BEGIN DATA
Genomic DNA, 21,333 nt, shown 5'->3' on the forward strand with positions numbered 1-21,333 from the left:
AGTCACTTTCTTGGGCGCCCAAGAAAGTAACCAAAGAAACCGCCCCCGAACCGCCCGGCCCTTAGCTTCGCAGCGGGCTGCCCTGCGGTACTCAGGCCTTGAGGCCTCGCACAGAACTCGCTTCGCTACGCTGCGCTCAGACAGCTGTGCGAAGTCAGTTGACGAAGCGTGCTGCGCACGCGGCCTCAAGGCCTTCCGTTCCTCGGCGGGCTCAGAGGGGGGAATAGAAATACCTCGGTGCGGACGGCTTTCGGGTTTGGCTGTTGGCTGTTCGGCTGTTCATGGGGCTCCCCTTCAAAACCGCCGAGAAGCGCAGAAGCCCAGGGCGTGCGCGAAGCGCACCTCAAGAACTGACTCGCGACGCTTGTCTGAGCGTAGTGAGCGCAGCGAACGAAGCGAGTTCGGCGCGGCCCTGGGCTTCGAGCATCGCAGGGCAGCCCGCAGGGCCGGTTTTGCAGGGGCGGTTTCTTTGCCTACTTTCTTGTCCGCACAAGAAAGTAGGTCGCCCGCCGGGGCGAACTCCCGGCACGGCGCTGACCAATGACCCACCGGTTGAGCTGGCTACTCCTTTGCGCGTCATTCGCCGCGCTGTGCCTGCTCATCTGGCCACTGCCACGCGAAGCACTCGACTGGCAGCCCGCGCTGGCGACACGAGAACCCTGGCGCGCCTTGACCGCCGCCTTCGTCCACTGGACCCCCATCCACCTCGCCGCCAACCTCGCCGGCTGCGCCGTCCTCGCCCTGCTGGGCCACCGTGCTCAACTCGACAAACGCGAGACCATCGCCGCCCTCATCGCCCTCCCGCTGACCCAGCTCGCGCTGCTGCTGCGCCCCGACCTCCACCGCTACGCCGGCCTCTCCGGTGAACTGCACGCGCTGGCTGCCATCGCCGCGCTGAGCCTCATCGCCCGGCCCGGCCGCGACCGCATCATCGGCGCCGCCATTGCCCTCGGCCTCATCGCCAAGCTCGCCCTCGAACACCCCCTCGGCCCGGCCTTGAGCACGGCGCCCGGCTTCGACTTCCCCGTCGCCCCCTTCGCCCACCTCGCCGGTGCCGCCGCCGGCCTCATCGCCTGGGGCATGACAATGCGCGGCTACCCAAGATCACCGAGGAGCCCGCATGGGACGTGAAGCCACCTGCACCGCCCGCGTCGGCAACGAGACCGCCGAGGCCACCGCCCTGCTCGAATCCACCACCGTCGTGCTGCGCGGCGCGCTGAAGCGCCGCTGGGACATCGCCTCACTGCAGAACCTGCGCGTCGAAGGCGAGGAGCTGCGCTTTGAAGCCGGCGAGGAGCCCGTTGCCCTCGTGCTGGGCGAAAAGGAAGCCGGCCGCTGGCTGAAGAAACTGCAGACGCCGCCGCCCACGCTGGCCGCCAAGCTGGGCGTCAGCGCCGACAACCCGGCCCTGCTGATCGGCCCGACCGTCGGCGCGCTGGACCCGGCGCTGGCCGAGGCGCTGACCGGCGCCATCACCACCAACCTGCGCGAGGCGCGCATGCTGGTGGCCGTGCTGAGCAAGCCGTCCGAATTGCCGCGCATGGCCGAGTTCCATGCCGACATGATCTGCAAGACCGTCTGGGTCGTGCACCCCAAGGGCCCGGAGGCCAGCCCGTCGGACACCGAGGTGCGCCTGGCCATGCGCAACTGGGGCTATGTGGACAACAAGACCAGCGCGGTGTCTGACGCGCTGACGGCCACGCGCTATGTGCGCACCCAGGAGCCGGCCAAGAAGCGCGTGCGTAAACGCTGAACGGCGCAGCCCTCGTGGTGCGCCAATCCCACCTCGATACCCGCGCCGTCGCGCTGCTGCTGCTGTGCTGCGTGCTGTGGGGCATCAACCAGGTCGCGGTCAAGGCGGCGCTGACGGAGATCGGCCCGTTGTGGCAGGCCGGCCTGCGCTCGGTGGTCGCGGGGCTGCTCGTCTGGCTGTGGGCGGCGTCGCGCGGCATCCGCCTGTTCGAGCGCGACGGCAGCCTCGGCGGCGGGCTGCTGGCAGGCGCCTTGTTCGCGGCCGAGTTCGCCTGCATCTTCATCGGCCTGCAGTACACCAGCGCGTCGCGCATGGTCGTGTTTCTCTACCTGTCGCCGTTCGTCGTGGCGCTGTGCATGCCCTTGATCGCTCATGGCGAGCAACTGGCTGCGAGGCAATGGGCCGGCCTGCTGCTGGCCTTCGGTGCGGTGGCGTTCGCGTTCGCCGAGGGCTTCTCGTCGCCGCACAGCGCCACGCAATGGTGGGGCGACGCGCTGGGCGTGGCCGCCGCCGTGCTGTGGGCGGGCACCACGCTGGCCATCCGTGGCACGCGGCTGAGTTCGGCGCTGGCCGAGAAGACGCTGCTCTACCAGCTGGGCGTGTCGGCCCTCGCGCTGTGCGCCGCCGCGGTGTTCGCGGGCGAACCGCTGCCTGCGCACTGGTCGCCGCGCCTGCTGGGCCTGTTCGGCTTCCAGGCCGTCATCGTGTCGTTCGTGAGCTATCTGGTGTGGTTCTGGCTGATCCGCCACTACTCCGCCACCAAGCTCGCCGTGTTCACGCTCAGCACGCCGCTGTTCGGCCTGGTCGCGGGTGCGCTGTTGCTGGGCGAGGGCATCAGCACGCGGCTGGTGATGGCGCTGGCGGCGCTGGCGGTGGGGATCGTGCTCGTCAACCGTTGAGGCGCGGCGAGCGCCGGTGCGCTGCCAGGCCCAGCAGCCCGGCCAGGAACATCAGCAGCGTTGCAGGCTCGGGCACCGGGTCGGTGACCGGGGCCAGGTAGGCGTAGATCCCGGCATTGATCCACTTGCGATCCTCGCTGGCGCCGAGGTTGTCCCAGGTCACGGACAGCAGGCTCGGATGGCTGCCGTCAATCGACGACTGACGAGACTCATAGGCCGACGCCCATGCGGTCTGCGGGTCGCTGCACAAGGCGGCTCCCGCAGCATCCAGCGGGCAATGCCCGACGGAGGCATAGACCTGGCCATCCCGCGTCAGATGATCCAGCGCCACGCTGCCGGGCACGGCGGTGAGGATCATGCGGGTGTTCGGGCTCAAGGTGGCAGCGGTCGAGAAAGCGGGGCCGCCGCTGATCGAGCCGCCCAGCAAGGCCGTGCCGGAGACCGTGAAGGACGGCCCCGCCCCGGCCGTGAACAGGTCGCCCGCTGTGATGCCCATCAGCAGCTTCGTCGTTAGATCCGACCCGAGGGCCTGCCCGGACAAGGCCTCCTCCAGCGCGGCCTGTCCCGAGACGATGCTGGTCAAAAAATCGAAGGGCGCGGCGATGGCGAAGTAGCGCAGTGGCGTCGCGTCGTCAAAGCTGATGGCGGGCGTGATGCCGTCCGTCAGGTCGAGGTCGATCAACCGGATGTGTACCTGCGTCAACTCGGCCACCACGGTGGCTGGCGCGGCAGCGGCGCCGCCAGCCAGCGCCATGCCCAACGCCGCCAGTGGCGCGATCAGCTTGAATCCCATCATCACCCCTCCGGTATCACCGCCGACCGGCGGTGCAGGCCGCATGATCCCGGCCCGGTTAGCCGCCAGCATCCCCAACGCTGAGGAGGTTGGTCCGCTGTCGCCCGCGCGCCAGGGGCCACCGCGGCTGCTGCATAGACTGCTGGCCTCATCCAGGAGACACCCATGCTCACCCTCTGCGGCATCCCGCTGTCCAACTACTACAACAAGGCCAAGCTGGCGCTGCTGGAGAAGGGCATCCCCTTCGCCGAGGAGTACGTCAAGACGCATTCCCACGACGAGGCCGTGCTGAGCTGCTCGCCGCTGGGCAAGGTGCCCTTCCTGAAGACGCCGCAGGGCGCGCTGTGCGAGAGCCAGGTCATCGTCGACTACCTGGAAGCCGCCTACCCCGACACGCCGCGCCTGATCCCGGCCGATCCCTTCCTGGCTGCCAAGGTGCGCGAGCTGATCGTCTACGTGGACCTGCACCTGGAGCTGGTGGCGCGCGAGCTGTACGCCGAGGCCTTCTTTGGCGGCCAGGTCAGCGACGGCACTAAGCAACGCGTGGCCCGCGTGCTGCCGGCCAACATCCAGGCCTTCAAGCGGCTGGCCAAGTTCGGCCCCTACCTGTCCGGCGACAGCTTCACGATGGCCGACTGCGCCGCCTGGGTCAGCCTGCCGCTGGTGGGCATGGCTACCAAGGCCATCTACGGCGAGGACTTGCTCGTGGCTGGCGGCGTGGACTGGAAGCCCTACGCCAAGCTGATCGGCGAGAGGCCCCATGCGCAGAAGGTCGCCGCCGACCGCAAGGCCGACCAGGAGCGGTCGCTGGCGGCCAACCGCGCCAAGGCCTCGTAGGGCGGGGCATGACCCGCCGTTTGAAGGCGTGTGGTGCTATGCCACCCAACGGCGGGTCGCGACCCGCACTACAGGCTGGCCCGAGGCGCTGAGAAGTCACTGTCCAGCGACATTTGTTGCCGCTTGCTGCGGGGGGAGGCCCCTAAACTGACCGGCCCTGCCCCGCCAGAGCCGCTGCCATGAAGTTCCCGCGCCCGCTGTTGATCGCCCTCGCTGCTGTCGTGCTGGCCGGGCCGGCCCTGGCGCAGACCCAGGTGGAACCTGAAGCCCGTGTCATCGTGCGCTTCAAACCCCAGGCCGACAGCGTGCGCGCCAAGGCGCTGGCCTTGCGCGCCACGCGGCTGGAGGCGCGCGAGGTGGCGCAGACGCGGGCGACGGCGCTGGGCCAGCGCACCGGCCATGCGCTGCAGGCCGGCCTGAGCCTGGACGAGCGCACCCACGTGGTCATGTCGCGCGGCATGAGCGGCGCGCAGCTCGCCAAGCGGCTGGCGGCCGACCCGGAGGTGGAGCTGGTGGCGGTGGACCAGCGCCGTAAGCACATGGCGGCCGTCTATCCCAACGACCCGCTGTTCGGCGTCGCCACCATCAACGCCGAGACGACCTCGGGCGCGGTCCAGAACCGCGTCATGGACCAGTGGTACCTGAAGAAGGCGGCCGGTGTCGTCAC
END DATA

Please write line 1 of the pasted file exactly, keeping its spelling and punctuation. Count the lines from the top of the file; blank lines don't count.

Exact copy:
Genomic DNA, 21,333 nt, shown 5'->3' on the forward strand with positions numbered 1-21,333 from the left: